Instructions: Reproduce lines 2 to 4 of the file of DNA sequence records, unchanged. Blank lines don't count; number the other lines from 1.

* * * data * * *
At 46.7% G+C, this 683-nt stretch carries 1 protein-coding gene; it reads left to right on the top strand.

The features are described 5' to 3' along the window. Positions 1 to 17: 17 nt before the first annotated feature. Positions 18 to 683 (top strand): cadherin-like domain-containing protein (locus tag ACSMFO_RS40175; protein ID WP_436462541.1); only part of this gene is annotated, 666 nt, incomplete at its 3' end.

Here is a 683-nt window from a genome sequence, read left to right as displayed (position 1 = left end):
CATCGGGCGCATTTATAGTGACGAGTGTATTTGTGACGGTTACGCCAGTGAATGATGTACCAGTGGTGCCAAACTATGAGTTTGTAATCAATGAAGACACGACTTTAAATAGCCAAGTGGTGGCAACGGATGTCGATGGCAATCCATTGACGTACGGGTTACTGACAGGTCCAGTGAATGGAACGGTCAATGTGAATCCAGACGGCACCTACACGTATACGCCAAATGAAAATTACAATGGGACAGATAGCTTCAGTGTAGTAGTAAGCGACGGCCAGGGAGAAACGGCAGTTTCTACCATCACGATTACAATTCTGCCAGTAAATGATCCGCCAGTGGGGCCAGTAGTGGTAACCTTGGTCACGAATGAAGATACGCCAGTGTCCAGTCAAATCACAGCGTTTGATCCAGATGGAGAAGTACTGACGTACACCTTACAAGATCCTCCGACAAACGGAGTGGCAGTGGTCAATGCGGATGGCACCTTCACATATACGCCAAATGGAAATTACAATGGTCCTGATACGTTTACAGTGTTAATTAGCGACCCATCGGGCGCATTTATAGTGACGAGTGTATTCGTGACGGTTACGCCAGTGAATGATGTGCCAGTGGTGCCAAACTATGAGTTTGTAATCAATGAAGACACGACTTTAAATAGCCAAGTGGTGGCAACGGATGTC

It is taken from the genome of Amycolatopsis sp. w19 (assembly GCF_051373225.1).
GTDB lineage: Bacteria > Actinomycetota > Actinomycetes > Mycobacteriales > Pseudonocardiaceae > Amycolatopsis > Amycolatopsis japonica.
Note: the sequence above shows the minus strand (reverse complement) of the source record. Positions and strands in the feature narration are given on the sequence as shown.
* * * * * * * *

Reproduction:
The features are described 5' to 3' along the window. Positions 1 to 17: 17 nt before the first annotated feature. Positions 18 to 683 (top strand): cadherin-like domain-containing protein (locus tag ACSMFO_RS40175; protein ID WP_436462541.1); only part of this gene is annotated, 666 nt, incomplete at its 3' end.

Here is a 683-nt window from a genome sequence, read left to right as displayed (position 1 = left end):
CATCGGGCGCATTTATAGTGACGAGTGTATTTGTGACGGTTACGCCAGTGAATGATGTACCAGTGGTGCCAAACTATGAGTTTGTAATCAATGAAGACACGACTTTAAATAGCCAAGTGGTGGCAACGGATGTCGATGGCAATCCATTGACGTACGGGTTACTGACAGGTCCAGTGAATGGAACGGTCAATGTGAATCCAGACGGCACCTACACGTATACGCCAAATGAAAATTACAATGGGACAGATAGCTTCAGTGTAGTAGTAAGCGACGGCCAGGGAGAAACGGCAGTTTCTACCATCACGATTACAATTCTGCCAGTAAATGATCCGCCAGTGGGGCCAGTAGTGGTAACCTTGGTCACGAATGAAGATACGCCAGTGTCCAGTCAAATCACAGCGTTTGATCCAGATGGAGAAGTACTGACGTACACCTTACAAGATCCTCCGACAAACGGAGTGGCAGTGGTCAATGCGGATGGCACCTTCACATATACGCCAAATGGAAATTACAATGGTCCTGATACGTTTACAGTGTTAATTAGCGACCCATCGGGCGCATTTATAGTGACGAGTGTATTCGTGACGGTTACGCCAGTGAATGATGTGCCAGTGGTGCCAAACTATGAGTTTGTAATCAATGAAGACACGACTTTAAATAGCCAAGTGGTGGCAACGGATGTC